cancel
Showing results for 
Search instead for 
Did you mean: 
idalivered
Advisor

Re: Since you asked

. Many of the germans and hollanders around here would consider it a complement to be called "cheap ass".

cotman03
Senior Contributor

Re: Since you asked

Welfare is a much bigger problem than you realize.  There was an editorial in the Wall Street Journal not long ago that said that in order to hire a single mother with 2 kids from the welfare roles, an employer would have to pay her at least $63,000.  That's what she would be giving up to get a job.  Do you think any employer out there is going to pay an entry level person with no job skills or work ethic, she's probably never had a job, that kind of money?  You wouldn't have done it when you were an employer.  No way I'd do it.  I wouldn't even consider half that for someone with no skills.  There has to be a way with the welfare system to wean people off of it.  Right now it's kind of an all or none proposition in the welfare system.  Get a job and start making money and you lose the welfare benefits, not food stamps but the checks.  Marry someone with any income at all, same thing. 

man of steel
Senior Contributor

Re: Since you asked

Yup! Same goes for unemployment compensation.

 

 

 

 

buckfarmer
Senior Contributor

Re: What do you think is the best strategy

Same applies to people nearing retirement. Friend of mine would like to retire and only work part time. Says if he works anything under 24 hours a week he would be better off taking his social security and company retirement. That's without dipping into his private retirement accounts. Also my mom is a school teacher. She is retired and went back to work for the school teaching as if she were a first year teacher. After truly seing both sides of that issue I'm really not sure what to think. It's good for her, the school, and the students. Not so good for someone that needs a job as a teacher.
cotman03
Senior Contributor

Re: Since you asked

For unemployment compensation that keeps getting extended it sure does.  On the welfare mother, if I offered her a job paying $70,000 a year, which I wouldn't do, would she give up $63,000 worth of freebies and just sitting at home to work all day?  I seriously doubt it.  It would take close to 6 figures probably to get her to even consider it.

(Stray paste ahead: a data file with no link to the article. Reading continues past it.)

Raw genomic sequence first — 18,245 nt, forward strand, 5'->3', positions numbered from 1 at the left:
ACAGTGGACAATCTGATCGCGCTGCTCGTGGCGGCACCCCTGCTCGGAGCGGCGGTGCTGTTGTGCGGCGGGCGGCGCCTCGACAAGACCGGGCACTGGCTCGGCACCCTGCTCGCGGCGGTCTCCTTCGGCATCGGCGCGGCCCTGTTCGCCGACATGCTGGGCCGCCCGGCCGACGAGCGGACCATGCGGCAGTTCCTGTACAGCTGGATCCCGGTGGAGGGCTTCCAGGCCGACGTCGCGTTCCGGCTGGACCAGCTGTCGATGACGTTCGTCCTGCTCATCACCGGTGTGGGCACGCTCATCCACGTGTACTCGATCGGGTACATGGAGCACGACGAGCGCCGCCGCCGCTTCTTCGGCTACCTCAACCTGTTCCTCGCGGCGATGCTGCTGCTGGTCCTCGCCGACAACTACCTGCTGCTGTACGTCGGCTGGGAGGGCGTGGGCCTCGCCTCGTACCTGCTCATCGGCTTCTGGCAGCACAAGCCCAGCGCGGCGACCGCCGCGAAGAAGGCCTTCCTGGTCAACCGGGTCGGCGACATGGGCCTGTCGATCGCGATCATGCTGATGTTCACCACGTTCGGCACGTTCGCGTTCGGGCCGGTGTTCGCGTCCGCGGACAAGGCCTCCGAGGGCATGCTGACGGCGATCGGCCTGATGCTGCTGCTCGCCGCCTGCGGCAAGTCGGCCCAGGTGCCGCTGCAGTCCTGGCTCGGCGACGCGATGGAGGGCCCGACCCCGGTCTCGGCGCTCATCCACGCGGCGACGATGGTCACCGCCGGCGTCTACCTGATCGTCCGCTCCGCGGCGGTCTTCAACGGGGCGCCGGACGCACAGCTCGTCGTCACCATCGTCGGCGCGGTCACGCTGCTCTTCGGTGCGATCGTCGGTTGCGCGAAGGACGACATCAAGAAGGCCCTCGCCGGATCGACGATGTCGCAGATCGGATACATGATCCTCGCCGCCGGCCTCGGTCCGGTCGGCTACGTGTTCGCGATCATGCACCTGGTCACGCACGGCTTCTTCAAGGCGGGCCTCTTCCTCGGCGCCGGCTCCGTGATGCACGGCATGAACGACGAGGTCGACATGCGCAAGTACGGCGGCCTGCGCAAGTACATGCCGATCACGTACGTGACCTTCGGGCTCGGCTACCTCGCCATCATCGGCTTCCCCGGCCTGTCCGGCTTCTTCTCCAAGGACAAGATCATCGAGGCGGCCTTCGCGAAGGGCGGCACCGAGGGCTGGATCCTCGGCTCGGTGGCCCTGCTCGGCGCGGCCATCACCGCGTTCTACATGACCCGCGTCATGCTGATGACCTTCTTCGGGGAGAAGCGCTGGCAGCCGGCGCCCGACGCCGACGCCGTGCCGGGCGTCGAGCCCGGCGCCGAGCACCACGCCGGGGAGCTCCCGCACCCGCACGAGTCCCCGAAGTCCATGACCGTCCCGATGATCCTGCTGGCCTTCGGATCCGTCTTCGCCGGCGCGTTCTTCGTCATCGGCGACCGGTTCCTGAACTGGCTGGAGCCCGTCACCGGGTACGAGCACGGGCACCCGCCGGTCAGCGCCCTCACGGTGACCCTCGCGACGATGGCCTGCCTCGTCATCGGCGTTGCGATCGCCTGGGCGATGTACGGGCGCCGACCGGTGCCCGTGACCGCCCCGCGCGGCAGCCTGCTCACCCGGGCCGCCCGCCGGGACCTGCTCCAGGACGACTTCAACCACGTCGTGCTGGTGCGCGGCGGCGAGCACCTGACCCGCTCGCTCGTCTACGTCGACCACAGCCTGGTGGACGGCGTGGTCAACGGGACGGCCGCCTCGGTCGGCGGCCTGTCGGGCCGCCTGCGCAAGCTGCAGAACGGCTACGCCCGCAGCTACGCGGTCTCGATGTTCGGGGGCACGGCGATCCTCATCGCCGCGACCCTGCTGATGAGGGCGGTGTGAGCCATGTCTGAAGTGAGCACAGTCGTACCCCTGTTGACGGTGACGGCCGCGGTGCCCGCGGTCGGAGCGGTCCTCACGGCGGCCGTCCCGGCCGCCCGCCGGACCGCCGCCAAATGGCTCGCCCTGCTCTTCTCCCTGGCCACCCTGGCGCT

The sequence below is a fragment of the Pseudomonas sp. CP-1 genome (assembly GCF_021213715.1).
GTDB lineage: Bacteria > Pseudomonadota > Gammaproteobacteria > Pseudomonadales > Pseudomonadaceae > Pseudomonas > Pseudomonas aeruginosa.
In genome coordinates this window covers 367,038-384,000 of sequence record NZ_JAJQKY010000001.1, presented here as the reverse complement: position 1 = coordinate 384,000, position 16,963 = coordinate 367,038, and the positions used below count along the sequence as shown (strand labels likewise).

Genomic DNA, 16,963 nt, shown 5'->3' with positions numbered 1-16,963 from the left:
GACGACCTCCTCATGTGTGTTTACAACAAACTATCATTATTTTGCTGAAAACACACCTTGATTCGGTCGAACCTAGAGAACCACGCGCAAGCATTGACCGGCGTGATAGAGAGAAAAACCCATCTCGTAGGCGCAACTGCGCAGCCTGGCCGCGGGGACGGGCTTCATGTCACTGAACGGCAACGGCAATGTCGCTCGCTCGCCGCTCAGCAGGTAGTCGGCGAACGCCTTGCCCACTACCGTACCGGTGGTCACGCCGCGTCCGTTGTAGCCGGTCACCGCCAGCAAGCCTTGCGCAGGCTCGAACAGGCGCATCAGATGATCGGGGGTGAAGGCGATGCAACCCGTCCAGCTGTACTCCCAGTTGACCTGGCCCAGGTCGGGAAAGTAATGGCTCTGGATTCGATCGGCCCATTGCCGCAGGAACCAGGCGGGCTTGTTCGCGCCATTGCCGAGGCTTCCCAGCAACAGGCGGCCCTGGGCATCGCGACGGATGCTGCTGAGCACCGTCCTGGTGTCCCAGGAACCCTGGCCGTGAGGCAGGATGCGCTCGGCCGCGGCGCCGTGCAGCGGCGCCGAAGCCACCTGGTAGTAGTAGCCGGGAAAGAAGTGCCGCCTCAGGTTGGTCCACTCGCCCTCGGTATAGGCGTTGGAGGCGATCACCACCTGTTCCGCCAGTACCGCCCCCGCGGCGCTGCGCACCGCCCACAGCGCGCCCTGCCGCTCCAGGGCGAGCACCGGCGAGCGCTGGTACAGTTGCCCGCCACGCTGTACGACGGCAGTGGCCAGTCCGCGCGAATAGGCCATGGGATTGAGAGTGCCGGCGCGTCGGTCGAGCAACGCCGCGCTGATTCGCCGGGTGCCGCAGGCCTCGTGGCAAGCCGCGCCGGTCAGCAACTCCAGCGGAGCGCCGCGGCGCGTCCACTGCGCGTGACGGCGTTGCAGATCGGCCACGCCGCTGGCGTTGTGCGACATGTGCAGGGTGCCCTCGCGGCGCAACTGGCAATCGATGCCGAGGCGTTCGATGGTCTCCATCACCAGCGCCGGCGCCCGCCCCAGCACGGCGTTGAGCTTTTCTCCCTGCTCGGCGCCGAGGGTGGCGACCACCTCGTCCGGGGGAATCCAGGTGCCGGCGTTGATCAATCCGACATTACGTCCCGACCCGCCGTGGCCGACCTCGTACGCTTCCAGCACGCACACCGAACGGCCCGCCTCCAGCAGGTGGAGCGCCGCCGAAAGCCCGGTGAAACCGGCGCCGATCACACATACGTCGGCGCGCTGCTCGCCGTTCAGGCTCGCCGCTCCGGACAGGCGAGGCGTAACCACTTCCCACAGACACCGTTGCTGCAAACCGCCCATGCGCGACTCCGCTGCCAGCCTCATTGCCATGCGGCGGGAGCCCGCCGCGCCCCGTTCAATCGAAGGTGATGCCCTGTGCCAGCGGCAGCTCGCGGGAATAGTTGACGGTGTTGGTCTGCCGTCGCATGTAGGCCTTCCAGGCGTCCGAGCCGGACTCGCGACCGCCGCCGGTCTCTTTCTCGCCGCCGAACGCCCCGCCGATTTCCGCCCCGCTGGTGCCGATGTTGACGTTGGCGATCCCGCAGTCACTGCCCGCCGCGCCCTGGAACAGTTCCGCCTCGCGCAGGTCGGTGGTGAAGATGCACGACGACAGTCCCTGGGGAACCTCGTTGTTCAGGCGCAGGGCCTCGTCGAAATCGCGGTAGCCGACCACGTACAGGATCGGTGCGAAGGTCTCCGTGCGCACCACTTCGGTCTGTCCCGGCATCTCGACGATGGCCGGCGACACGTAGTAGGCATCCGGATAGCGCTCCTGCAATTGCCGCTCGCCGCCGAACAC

kraft-t
Senior Advisor

Re: Since you asked

Yavoll!

kraft-t
Senior Advisor

Re: Since you asked

238 thusand new hires last month. Where did these people come from that will abandon that life of luxury on the government dole and take that low paying job in the business world?

 

Is that a public school education that provided the intellect that declares that unemployed workers would magically find jobs if only their benefits were reduced. If only government wasn't so generous, I could afford one of those workers. LOL!

Milligan Hay - Iowa d:^)
Veteran Advisor

Re: Don, You are German, Aren't You?


@kraft-t wrote:

Yavoll!


It is spelled, JaWohl, which is YES with an emphatic, "it is willed", added to it.

kraft-t
Senior Advisor

Re: Don, You are German, Aren't You?

No it can't be Krafft is not a german name. I didn't spell it in german. Spelled it in english. lol!

Milligan Hay - Iowa d:^)
Veteran Advisor

Re: Don, You are German, Aren't You?


@kraft-t wrote:

No it can't be Krafft is not a german name. I didn't spell it in german. Spelled it in english. lol!


Wenn Sie es sagen.
 
Kraft Name Meaning
German (also Kräft), Danish, Swedish, and Jewish (Ashkenazic): nickname for a strong man, from Old High German kraft, German Kraft ‘strength’, ‘power’. The Swedish name probably originated as a soldier’s name. In part the German and Danish names possibly also derive from a late survival of the same word used as a byname, Old High German Chraft(o), Old Norse Kraptr